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A YES vote on Question 2 to upgrade the Bottle Bill will reduce litter, save taxpayer money, create jobs and save energy.

The Bottle Bill is the most effective recycling tool we have. Eighty percent of beverage containers covered by the Bottle Bill’s 5 cent deposit are redeemed and recycled. Only 23 percent of nondeposit containers are recycled — the rest become litter or end up in landfills and incinerators.

As an advocate for clean water, I can attest to the extraordinary number of bottles and cans — mostly unredeemable — that are dumped annually into the Pepperell Pond section of the Nashua River. In 2013, eight of us working two hours on the river and its shores pulled out 286 mostly unredeemable recyclables. This year, 10 people working two hours on the same section of the river pulled out 360 mostly unredeemable recyclables.

A Yes on Question 2 would add a 5 cent deposit to water, sports drinks, tea, juices and other on-the-go beverages that were not included in the original Bottle Bill because they were not popular when the law was passed in the early 1980s. We need to update the bill so more beverage containers will be recycled rather than ending up as litter in our rivers, woods and roadsides. Any unclaimed deposits will go to a state fund earmarked for recycling and environmental purposes.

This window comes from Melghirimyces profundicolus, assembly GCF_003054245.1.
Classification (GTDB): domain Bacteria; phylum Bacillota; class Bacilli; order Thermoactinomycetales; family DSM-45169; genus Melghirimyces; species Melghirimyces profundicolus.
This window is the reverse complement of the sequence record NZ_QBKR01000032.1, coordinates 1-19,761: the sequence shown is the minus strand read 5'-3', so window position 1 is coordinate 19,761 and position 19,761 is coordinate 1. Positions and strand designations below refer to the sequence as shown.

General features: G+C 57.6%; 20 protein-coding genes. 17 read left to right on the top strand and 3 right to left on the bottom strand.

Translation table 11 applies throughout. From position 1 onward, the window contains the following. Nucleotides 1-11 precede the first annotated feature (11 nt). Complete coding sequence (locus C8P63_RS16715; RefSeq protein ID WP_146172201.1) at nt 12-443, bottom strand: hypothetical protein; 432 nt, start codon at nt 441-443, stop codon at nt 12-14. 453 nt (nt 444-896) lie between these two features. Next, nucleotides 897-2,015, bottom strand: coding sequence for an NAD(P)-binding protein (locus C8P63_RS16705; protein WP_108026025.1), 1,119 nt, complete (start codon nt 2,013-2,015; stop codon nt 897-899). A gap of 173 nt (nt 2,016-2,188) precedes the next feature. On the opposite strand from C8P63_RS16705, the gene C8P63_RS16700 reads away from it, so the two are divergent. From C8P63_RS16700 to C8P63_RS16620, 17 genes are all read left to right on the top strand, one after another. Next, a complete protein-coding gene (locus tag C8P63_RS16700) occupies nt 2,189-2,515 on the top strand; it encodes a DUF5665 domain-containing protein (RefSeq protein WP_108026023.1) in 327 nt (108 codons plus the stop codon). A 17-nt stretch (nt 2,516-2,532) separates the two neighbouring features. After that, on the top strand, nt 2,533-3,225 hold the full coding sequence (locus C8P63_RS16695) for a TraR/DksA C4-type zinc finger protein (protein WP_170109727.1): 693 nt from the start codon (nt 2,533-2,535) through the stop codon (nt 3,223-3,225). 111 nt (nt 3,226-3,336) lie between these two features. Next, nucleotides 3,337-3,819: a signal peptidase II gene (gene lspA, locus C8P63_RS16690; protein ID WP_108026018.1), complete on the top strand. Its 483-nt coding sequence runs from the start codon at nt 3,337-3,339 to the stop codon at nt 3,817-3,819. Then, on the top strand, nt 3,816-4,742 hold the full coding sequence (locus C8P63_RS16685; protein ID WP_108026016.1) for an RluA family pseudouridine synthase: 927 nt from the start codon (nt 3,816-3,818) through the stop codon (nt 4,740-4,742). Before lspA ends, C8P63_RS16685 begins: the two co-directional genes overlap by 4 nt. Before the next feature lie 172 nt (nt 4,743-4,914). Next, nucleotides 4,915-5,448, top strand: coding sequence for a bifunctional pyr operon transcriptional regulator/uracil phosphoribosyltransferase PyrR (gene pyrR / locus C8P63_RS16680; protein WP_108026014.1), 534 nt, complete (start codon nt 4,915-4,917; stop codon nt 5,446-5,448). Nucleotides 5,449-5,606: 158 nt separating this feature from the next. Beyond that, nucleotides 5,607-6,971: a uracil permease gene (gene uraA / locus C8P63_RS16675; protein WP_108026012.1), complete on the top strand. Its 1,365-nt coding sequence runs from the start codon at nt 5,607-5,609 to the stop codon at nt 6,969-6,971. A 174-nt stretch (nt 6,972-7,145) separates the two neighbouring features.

The Upgraded Bottle Bill is supported by many local and state environmental and civil organizations including the League of Women Voters, Massachusetts Audubon Society and the Nashua River Watershed Association. The Upgraded Bottle Bill is opposed by the beverage industry to protect its bottom line. To date, the beverage industry has invested $5.5M into a campaign to defeat the bill.

John Madigan, owner of the Groton Market, said in a recent interview, “I would rather put up with a little inconvenience to help keep our rivers clean.”

Marion Stoddart

Groton

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